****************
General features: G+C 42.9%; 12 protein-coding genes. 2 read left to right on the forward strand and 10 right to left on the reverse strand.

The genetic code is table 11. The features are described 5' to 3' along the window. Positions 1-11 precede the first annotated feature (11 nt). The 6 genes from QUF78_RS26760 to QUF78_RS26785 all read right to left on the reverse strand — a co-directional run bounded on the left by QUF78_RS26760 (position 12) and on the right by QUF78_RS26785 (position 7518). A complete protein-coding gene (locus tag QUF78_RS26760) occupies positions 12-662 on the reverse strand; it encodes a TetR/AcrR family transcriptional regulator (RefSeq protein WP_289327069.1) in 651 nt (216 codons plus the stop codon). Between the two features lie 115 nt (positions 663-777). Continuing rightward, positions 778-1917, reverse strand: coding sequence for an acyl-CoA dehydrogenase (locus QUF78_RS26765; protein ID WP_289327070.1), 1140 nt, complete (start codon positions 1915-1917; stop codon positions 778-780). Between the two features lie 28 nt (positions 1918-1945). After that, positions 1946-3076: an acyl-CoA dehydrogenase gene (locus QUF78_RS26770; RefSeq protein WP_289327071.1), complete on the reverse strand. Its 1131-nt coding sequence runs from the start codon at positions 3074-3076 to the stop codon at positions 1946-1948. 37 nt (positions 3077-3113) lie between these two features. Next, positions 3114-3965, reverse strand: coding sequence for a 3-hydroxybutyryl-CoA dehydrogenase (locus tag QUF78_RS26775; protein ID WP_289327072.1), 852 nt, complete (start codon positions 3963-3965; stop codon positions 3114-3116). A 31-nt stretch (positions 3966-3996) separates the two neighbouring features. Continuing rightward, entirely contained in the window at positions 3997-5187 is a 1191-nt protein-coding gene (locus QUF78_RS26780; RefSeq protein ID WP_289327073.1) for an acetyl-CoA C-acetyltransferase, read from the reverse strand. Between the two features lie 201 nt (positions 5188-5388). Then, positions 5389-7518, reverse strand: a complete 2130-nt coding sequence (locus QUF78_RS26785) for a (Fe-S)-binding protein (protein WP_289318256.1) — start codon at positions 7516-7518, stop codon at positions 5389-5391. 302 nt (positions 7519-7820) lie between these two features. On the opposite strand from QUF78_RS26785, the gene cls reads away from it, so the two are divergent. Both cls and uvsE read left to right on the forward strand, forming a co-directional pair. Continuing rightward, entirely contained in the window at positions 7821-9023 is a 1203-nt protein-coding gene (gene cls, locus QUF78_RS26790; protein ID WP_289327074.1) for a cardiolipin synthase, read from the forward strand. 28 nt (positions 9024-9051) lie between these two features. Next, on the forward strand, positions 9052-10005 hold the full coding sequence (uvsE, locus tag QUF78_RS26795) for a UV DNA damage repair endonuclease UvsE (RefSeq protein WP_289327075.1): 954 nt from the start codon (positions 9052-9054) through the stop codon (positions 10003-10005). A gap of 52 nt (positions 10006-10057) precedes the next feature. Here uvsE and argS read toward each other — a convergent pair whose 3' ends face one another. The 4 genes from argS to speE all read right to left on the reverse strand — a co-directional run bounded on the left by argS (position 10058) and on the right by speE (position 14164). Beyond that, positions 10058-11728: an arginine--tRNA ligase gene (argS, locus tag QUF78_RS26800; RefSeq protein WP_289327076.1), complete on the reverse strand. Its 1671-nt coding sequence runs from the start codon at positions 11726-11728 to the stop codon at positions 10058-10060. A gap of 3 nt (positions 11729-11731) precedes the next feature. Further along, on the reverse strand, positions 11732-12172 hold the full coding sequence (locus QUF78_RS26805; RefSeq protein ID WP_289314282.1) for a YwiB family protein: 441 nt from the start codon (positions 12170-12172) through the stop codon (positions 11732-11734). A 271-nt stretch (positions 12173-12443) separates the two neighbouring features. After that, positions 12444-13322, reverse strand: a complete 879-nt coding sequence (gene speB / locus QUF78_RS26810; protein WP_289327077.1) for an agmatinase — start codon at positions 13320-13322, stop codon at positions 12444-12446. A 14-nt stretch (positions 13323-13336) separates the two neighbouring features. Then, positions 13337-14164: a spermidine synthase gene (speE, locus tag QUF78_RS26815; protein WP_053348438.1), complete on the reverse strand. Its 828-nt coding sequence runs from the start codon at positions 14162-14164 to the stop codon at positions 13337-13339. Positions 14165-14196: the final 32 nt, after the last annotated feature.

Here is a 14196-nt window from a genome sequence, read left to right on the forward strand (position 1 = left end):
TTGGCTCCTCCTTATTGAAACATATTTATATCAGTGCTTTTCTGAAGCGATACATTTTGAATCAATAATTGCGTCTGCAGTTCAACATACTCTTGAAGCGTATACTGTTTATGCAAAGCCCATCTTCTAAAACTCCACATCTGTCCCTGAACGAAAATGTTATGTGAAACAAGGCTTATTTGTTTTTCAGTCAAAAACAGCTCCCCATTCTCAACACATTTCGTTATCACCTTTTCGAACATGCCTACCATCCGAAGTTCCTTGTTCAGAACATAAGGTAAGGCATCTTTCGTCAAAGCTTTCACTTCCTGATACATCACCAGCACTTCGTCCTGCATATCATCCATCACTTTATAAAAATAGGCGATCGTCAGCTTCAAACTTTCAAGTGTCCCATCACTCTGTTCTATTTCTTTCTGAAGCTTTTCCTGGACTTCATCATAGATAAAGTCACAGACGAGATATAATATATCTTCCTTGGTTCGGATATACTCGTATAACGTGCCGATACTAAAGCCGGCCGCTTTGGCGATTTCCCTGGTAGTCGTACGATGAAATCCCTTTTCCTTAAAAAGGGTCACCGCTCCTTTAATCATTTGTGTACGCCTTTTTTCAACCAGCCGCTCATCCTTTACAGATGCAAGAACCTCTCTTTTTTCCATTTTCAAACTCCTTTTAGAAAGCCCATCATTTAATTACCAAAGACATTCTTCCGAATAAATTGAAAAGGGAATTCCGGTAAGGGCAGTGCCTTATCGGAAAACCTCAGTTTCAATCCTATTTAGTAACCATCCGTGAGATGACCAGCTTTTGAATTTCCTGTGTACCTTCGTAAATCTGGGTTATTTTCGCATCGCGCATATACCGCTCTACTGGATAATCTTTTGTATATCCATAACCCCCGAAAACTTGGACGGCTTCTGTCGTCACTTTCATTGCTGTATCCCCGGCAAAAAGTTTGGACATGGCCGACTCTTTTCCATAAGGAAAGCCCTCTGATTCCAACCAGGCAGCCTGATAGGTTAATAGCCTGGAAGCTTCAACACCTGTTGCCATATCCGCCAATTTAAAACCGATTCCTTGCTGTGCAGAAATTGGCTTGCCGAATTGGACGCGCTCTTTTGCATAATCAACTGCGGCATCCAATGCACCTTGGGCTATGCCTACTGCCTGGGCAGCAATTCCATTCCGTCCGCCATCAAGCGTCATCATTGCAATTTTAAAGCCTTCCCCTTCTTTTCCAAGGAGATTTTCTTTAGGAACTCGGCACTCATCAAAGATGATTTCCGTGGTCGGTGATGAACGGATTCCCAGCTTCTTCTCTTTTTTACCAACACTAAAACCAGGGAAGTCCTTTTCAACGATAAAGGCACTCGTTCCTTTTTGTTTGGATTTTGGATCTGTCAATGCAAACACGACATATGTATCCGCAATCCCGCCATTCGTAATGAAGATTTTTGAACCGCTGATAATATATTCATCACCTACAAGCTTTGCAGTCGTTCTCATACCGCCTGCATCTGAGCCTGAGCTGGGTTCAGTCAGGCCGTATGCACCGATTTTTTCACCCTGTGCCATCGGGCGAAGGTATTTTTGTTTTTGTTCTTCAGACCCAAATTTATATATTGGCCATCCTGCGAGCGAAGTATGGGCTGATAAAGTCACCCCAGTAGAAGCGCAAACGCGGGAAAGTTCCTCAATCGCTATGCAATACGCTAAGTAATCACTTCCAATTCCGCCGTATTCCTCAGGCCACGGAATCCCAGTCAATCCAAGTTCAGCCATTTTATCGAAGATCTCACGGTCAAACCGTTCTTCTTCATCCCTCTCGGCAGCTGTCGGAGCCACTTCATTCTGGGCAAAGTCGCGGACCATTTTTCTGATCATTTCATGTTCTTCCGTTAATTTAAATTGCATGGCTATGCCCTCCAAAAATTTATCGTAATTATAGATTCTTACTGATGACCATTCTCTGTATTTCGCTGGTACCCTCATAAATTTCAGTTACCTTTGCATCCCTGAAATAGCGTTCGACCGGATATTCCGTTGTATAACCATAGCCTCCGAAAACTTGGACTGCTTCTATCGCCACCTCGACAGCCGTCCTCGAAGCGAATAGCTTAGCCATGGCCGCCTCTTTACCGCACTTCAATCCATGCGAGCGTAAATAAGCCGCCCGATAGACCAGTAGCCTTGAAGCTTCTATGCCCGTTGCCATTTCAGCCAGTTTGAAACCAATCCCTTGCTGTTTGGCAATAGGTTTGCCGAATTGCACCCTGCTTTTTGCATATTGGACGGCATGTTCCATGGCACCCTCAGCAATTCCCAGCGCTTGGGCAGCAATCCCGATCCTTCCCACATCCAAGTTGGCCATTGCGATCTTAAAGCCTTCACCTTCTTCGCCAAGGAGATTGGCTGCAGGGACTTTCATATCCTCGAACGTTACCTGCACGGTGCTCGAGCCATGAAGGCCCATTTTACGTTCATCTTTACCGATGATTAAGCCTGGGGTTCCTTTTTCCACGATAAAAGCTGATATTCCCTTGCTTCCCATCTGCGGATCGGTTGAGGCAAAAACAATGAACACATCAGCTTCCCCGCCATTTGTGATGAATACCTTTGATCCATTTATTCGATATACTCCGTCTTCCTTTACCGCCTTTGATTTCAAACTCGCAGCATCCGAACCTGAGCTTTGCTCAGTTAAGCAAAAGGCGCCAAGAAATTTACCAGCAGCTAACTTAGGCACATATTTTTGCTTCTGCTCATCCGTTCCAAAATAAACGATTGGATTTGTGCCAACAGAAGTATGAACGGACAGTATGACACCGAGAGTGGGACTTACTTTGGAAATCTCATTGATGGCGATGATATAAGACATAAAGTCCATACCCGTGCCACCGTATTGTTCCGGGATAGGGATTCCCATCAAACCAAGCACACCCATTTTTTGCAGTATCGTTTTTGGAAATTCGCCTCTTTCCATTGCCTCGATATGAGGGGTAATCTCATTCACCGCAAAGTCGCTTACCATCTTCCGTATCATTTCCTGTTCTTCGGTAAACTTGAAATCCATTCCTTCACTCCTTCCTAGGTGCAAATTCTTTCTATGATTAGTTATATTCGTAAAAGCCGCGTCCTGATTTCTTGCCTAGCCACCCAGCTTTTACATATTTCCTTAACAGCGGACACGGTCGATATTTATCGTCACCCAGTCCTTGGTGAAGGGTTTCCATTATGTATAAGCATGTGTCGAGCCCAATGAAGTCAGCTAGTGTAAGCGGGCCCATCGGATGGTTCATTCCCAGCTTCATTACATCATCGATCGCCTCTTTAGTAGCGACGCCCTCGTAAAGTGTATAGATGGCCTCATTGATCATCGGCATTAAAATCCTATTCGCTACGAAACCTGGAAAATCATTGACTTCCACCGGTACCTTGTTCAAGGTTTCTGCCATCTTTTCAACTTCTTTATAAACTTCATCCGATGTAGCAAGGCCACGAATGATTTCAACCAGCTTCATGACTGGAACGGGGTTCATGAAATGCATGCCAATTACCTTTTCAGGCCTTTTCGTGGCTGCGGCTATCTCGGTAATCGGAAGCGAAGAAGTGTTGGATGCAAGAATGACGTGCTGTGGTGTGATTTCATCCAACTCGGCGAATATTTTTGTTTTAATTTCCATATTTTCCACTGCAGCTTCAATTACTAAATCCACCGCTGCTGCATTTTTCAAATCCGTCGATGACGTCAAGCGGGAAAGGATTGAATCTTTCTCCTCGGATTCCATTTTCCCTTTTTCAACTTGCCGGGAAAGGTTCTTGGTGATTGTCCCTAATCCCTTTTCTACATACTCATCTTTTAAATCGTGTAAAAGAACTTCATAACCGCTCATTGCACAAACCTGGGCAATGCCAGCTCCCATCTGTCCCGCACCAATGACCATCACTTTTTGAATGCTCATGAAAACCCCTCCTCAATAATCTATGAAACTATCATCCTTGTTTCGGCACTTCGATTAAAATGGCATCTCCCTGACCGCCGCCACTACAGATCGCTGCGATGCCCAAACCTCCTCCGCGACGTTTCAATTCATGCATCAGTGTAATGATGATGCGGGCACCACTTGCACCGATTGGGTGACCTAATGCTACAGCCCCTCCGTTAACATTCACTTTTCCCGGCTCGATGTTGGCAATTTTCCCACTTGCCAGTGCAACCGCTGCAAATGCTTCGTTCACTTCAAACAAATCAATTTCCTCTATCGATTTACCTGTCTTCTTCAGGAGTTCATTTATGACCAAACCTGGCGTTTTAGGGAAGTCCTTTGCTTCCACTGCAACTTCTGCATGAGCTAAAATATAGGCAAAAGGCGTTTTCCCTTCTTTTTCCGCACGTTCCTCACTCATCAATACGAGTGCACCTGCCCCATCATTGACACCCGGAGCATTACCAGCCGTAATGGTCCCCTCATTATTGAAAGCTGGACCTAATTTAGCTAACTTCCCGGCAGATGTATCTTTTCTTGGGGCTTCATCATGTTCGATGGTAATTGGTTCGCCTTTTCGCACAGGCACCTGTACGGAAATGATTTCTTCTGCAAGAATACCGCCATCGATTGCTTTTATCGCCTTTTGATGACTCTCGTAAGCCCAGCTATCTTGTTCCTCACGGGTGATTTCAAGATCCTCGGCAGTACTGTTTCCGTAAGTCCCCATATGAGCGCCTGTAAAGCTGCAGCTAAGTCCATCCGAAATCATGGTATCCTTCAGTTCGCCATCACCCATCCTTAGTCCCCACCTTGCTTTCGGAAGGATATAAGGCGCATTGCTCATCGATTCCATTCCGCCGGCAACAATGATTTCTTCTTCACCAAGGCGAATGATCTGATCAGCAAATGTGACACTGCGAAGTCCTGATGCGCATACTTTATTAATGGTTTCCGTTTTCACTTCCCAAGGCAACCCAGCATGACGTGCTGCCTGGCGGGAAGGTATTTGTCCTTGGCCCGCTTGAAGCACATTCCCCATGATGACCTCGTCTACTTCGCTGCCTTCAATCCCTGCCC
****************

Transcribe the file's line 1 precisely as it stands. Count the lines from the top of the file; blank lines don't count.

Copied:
General features: G+C 42.9%; 12 protein-coding genes. 2 read left to right on the forward strand and 10 right to left on the reverse strand.